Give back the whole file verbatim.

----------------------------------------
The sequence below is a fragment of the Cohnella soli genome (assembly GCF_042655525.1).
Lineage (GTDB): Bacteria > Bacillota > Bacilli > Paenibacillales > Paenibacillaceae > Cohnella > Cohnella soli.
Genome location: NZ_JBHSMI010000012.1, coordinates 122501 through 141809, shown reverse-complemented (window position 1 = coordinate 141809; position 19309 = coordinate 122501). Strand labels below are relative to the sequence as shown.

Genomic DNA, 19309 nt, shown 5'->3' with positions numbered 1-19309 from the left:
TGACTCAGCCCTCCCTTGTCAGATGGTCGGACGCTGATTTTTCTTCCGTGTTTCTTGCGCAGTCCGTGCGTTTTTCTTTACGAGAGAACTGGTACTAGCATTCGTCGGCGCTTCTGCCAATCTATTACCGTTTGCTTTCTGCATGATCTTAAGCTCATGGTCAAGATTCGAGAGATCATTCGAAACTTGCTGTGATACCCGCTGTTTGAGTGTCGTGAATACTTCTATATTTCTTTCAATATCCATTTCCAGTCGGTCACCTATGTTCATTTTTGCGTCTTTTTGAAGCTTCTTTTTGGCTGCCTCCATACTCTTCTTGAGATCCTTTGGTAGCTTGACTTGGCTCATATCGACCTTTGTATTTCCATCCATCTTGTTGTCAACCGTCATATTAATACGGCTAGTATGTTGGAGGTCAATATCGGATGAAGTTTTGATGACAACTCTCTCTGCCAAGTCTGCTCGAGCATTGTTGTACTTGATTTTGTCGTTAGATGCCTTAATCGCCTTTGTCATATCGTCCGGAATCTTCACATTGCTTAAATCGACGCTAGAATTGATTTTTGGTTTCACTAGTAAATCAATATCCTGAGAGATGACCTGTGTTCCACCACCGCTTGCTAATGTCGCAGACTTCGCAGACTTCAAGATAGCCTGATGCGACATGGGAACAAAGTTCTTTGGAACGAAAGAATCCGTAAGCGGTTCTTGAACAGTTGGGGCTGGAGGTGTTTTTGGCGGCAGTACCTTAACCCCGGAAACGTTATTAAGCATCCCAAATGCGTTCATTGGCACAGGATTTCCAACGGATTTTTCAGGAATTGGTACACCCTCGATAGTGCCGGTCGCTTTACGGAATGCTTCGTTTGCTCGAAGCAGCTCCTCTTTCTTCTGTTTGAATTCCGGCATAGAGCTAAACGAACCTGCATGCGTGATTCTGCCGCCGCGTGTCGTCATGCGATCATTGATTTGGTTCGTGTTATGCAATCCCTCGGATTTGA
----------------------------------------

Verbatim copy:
The sequence below is a fragment of the Cohnella soli genome (assembly GCF_042655525.1).
Lineage (GTDB): Bacteria > Bacillota > Bacilli > Paenibacillales > Paenibacillaceae > Cohnella > Cohnella soli.
Genome location: NZ_JBHSMI010000012.1, coordinates 122501 through 141809, shown reverse-complemented (window position 1 = coordinate 141809; position 19309 = coordinate 122501). Strand labels below are relative to the sequence as shown.

Genomic DNA, 19309 nt, shown 5'->3' with positions numbered 1-19309 from the left:
TGACTCAGCCCTCCCTTGTCAGATGGTCGGACGCTGATTTTTCTTCCGTGTTTCTTGCGCAGTCCGTGCGTTTTTCTTTACGAGAGAACTGGTACTAGCATTCGTCGGCGCTTCTGCCAATCTATTACCGTTTGCTTTCTGCATGATCTTAAGCTCATGGTCAAGATTCGAGAGATCATTCGAAACTTGCTGTGATACCCGCTGTTTGAGTGTCGTGAATACTTCTATATTTCTTTCAATATCCATTTCCAGTCGGTCACCTATGTTCATTTTTGCGTCTTTTTGAAGCTTCTTTTTGGCTGCCTCCATACTCTTCTTGAGATCCTTTGGTAGCTTGACTTGGCTCATATCGACCTTTGTATTTCCATCCATCTTGTTGTCAACCGTCATATTAATACGGCTAGTATGTTGGAGGTCAATATCGGATGAAGTTTTGATGACAACTCTCTCTGCCAAGTCTGCTCGAGCATTGTTGTACTTGATTTTGTCGTTAGATGCCTTAATCGCCTTTGTCATATCGTCCGGAATCTTCACATTGCTTAAATCGACGCTAGAATTGATTTTTGGTTTCACTAGTAAATCAATATCCTGAGAGATGACCTGTGTTCCACCACCGCTTGCTAATGTCGCAGACTTCGCAGACTTCAAGATAGCCTGATGCGACATGGGAACAAAGTTCTTTGGAACGAAAGAATCCGTAAGCGGTTCTTGAACAGTTGGGGCTGGAGGTGTTTTTGGCGGCAGTACCTTAACCCCGGAAACGTTATTAAGCATCCCAAATGCGTTCATTGGCACAGGATTTCCAACGGATTTTTCAGGAATTGGTACACCCTCGATAGTGCCGGTCGCTTTACGGAATGCTTCGTTTGCTCGAAGCAGCTCCTCTTTCTTCTGTTTGAATTCCGGCATAGAGCTAAACGAACCTGCATGCGTGATTCTGCCGCCGCGTGTCGTCATGCGATCATTGATTTGGTTCGTGTTATGCAATCCCTCGGATTTGA